McGinn Wrap, Part 8: The Green Bay Packers' defensive/ST career arcs
Bob McGinn's look back at his four decades covering the Packers continues with this deep dive on the defense. The arcs of A.J. Hawk, Tramon Williams, Aaron Kampman and others are all examined.
Our review of the Green Bay Packers over the last 40-plus years today centers on career-long looks at players from the defense and special teams.
As with last week’s coverage of players on offense, the 22 players forthwith were required to have spent at least eight seasons with the Packers in one capacity or another, and with at least one of those seasons falling within my 31 years of grading the team.
The largest share of the 22 spent the majority of their Packers’ career in the 2000’s. The most represented position was defensive line with five. No punter could be included because not one fit the eight-year requirement.
Although I was covering the team on a full-time basis from 1984-’90 for the Green Bay Press-Gazette (and covered part-time from 1979-’83), I never did year-end grades. From 1986-’90, however, I did write brief summaries of every player that remained on the roster at season’s end, and some of those remarks are excerpted here.
The 22 players are listed alphabetically by position with their grades for each season since 1991 and excerpts from two of those seasons. There are no excerpts here from A, A-minus or F seasons because those were detailed in previous installments of the series. In many cases, the selected excerpts included one from early in a player’s career and another from late in his career.
The excerpts were drawn from my summations in the Press-Gazette (1986-’90) and my grades in The Milwaukee Journal (1991-’94), the Milwaukee Journal Sentinel (1995-’16), BobMcGinnFootball.com (2017-’18), The Athletic (2019-’20) and GoLongTD.com (2021).
Gilbert Brown (1993-’99, 2001-’03)
1996: B-plus. (“On a team with two rather small inside linebackers, his ability to attract two blockers meant almost everything for the interior run defense … A load of loads with two distinguishing trademarks: the imaginary shovel stroke after his big plays and the cocking of his neck just before the snap … Superior athlete at 6-2 and 350 or thereabouts, stayed healthy and improved his stamina enough so he didn’t have to take off many downs … Re-signing him is a priority.”)
2002: C-minus. (“Had some strong games in the first half of the season but then missed three full games and portions of two others with ankle and hip injuries … Available for 13 of 18 games in 2001 and 13 of 17 this year, which simply isn’t enough … Immovable when he wants to be and showed some of his old range at times, too … A tower of power in short yardage but tuckers out late in games … Will be 32 in February. The Packers can’t bring him back again, can they?”)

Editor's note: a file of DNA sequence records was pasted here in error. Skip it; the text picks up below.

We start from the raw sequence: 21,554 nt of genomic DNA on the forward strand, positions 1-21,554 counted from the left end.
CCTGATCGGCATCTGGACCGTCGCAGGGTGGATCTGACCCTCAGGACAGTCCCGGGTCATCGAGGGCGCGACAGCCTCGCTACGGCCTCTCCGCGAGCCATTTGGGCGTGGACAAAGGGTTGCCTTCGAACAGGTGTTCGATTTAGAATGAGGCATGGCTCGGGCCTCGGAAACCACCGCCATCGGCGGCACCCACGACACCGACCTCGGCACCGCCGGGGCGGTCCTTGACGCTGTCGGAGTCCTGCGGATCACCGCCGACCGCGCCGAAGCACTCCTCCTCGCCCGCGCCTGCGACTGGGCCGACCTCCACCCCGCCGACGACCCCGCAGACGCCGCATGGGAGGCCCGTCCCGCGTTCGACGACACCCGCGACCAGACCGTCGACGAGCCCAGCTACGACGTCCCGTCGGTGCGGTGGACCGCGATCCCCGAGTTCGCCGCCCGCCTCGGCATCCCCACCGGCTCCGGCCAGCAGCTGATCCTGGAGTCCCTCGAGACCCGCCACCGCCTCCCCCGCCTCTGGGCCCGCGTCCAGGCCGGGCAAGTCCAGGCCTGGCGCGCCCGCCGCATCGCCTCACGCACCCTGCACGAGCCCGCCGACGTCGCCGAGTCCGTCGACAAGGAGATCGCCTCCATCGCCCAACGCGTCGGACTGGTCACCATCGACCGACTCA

Robert Brown (1982-’92)
1987: NG. (“Seldom blown out against the run … Probably a better early-down pass rusher than Alphonso Carreker.”)
1992: D. (“Seventh year as a starter might have been his poorest with lows in solo tackles (17) and sacks (one) … Still hard to uproot at the point of attack, but ’92 scheme change placed more emphasis on playing into gaps and that isn’t his strength … Respected team leader has played in 165 consecutive games, third in team annals.”)
Cullen Jenkins (2003-’10)
2003: Cut Aug. 26, spent spring ’04 in World League.
2004: C-plus. (“Third on the club in pressures 24 ½ despite averaging only 30.7 snaps … Did most of his damage from tackle in the dime defense … Quick off the ball, times it well on stunts and seems to give superior effort … On the small side and was buried and/or walked back on a consistent basis against the interior run … A tremendous worker who lets his playing talk for him … Kris Jenkins’ little brother did the family proud.”)
2010: B. (“A recurring calf injury limited him to 15 games and 44.9% playing time. Still, he led the D-line in pressures per snap for the fourth time in five years … With Mike Neal waiting in the wings, it would appear as if the Packers are going to let him walk as an unrestricted free agent. Jenkins should get an enormous pay day … Very few inside players rush the passer as well as him … He can play DE or 3-technique in a 4-3, RE in a 3-4 and DT on passing downs … Scouts from the NFC North and around the league have always had an extremely high opinion of Jenkins … He’s 30 and has a fairly long history of injury, but interior pass rushers are hard to find.”)
Aaron Kampman (2002-’09)
2002: C. (“Surprisingly effective fifth-round pick … Started six games for the injured Vonnie Holliday and made more plays than his ability level should allow … Finds the football against the run because he’s strong and smart … Applies decent pressure because he is more than just a thrasher and never stops trying … A relentless rookie whose entire season went south with a broken hand in Week 10.”)